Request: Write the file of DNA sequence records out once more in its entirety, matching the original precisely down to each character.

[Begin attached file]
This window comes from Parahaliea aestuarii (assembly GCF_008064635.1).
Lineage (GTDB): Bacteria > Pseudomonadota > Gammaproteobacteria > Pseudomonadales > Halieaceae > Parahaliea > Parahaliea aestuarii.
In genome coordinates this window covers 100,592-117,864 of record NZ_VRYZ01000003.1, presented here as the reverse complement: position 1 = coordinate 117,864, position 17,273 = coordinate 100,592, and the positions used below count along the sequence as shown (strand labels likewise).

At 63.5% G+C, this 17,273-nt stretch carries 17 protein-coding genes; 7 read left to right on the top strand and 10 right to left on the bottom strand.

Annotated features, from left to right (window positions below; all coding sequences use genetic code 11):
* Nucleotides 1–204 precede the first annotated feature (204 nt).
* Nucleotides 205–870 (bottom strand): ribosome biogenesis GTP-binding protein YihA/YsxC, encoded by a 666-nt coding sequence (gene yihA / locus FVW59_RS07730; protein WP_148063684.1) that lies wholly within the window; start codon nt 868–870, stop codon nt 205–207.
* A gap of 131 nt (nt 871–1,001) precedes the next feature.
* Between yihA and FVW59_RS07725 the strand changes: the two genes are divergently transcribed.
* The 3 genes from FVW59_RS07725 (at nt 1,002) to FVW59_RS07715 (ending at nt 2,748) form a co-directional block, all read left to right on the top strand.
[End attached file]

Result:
This window comes from Parahaliea aestuarii (assembly GCF_008064635.1).
Lineage (GTDB): Bacteria > Pseudomonadota > Gammaproteobacteria > Pseudomonadales > Halieaceae > Parahaliea > Parahaliea aestuarii.
In genome coordinates this window covers 100,592-117,864 of record NZ_VRYZ01000003.1, presented here as the reverse complement: position 1 = coordinate 117,864, position 17,273 = coordinate 100,592, and the positions used below count along the sequence as shown (strand labels likewise).

At 63.5% G+C, this 17,273-nt stretch carries 17 protein-coding genes; 7 read left to right on the top strand and 10 right to left on the bottom strand.

Annotated features, from left to right (window positions below; all coding sequences use genetic code 11):
* Nucleotides 1–204 precede the first annotated feature (204 nt).
* Nucleotides 205–870 (bottom strand): ribosome biogenesis GTP-binding protein YihA/YsxC, encoded by a 666-nt coding sequence (gene yihA / locus FVW59_RS07730; protein WP_148063684.1) that lies wholly within the window; start codon nt 868–870, stop codon nt 205–207.
* A gap of 131 nt (nt 871–1,001) precedes the next feature.
* Between yihA and FVW59_RS07725 the strand changes: the two genes are divergently transcribed.
* The 3 genes from FVW59_RS07725 (at nt 1,002) to FVW59_RS07715 (ending at nt 2,748) form a co-directional block, all read left to right on the top strand.